‘Silver Haze’ Sets the Screen Ablaze

"Silver Haze" via IMDb.

In “Silver Haze” (Darkstar), writer/director Sacha Polak has struck gold with queer actors Vicky Knight and Esmé Creed-Miles, both of whom she has worked on previous projects (“Dirty God” and “Hanna,” respectively). Loosely based on Knight’s life, “Silver Haze” is a difficult film to watch, but well worth sticking with until the very last scene.

Frankie (Knight) is the very definition of a fighter. Bearing the scars from a deadly fire she survived 15 years earlier, she works as a nurse, where her compassion for others shines through. During her rounds, she meets Florence (Creed-Miles), hospitalized after a suicide attempt.

Frankie’s personal life is in complete disarray. In an effort to take control, she ends her bizarre relationship with her irresponsible boyfriend. She also attempts to put some distance between herself and her long-suffering mother, who never got over Frankie’s father leaving her for her best friend. She maintains a close relationship with her sister Leah (Charlotte Knight), but even that one is seriously complex, involving Leah’s unfaithful boyfriend and her sudden religious conversion.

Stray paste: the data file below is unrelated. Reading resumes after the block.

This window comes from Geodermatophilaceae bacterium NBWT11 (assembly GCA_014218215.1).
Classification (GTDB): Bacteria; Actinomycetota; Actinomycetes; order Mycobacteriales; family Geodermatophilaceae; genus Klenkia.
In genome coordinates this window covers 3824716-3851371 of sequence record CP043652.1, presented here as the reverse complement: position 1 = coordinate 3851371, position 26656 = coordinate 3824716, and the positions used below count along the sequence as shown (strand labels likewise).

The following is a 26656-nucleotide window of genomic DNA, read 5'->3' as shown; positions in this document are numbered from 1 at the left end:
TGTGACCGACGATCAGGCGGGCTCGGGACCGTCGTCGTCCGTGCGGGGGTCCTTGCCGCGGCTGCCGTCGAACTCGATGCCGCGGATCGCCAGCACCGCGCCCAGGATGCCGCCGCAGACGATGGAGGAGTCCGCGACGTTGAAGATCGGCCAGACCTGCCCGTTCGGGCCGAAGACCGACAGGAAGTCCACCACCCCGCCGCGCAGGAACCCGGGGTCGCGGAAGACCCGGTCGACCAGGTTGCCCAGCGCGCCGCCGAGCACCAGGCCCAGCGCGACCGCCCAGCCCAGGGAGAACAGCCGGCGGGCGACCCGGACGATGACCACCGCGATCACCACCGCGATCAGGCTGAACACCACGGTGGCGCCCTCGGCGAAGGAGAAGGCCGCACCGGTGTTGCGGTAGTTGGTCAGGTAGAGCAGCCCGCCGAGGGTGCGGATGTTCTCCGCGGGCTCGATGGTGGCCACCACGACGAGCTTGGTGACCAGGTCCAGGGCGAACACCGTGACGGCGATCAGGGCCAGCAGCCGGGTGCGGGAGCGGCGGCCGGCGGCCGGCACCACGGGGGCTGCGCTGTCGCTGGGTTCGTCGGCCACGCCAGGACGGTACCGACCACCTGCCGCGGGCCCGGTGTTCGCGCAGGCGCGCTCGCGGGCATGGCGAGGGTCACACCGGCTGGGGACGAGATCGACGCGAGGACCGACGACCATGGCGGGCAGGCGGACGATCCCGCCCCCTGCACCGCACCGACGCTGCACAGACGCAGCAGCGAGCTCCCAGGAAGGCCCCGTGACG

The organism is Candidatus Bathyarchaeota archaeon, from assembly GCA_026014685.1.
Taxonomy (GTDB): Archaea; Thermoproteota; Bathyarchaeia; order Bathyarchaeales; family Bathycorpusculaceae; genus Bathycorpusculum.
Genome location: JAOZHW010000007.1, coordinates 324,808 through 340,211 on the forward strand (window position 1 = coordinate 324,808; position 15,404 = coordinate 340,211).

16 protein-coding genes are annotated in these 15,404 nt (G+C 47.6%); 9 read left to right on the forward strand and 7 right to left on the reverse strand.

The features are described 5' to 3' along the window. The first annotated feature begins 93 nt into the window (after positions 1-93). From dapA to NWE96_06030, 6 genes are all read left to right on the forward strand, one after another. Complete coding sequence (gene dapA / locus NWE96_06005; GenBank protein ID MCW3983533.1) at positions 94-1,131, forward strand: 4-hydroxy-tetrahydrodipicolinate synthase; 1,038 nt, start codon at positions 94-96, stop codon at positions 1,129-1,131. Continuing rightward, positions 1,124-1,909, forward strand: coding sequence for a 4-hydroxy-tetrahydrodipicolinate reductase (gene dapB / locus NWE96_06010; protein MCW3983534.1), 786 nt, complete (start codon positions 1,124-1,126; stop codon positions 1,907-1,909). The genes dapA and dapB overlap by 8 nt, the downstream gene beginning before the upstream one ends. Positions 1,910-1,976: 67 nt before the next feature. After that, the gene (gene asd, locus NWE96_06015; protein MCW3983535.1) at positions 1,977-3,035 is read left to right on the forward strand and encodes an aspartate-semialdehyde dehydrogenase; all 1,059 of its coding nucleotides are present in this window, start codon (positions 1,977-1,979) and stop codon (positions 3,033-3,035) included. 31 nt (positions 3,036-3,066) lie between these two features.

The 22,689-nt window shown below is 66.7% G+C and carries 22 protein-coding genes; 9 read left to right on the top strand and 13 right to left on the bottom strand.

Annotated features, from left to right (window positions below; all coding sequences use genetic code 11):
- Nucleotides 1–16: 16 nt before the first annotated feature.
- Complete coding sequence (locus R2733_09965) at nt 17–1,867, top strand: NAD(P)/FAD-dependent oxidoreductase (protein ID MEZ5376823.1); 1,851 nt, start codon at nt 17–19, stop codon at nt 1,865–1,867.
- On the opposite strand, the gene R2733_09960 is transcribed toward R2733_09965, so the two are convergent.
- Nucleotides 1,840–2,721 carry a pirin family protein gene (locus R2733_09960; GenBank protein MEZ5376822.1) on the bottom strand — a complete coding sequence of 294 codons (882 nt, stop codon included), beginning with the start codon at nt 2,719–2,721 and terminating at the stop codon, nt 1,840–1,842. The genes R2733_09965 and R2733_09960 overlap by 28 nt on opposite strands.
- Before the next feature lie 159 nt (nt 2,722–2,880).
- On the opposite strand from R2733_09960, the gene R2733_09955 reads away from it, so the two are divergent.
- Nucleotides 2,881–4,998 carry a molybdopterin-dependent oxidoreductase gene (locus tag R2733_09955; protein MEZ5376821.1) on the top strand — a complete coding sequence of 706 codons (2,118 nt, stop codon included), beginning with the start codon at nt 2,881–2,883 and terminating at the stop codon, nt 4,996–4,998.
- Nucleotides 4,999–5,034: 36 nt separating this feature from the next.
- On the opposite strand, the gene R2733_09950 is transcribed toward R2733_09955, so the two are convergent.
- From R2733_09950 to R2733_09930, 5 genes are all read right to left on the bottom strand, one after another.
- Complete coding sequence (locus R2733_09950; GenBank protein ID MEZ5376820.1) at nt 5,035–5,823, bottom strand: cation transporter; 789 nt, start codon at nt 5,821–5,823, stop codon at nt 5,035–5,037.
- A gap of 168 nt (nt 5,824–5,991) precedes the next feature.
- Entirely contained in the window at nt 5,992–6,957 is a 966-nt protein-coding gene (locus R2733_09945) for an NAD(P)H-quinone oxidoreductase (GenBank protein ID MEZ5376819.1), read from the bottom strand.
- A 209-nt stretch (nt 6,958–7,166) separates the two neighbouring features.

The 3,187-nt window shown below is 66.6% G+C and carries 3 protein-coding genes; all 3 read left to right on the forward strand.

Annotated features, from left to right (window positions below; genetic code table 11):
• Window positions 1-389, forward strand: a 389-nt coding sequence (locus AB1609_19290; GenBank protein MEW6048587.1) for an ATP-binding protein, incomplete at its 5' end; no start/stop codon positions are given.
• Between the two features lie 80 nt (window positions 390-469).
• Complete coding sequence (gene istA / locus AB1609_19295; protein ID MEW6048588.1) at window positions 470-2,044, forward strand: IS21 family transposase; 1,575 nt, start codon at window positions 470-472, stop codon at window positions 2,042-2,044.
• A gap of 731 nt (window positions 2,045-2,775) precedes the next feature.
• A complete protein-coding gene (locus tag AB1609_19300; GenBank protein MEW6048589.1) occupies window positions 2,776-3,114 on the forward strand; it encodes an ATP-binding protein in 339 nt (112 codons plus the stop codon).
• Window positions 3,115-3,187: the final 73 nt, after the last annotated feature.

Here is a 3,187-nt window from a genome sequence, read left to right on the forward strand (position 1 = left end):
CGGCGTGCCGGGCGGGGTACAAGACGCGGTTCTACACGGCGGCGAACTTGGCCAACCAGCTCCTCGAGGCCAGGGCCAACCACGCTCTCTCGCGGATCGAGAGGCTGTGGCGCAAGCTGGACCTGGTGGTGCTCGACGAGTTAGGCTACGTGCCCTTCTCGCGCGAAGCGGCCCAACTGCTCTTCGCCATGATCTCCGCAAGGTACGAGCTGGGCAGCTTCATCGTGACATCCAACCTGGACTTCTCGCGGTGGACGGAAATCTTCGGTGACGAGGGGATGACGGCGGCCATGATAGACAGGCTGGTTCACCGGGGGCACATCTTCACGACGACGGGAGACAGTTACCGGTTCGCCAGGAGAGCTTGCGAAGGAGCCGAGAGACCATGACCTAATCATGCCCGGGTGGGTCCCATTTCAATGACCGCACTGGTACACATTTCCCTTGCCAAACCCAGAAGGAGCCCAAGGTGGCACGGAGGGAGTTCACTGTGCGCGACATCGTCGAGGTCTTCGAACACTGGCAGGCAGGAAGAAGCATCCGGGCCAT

Much to Frankie’s surprise, she develops an unexpected friendship with an attraction to Florence, who shares her feelings. As they get to know each other, they reveal more and more about their lives. Florence talks about how she and her brother were abandoned by their mother and were raised by their foster mother Alice (Angela Bruce). A kind and nurturing presence, Alice becomes as essential to Frankie’s being as she was to Florence’s.

Meanwhile, Frankie and Florence continue to battle their respective demons. Substance abuse (including the titular strain of pot) doesn’t necessarily help the situation. Quite the contrary, it tends to fuel Frankie’s desire for revenge on the woman with whom her father started a new family (see the Molotov cocktail scene). The same woman that Frankie is convinced started the fire in which she was so badly injured.

Florence’s instability further complicates matters. Unable to deal with her feelings for Frankie, as well as Alice’s terminal cancer diagnosis, Florence moves out. This leaves Frankie, Alice, and Florence’s autistic brother Jack to create their own kind of supportive family unit amidst all the dysfunction. 

“Silver Haze” would have benefited from subtitles, as the thick working-class accents of some characters occasionally made it difficult to understand what was being said. Regardless, Knight, Creed-Miles, and Bruce all deliver stellar and memorable performances, illuminating a hazy and somewhat depressing story.

Rating: B


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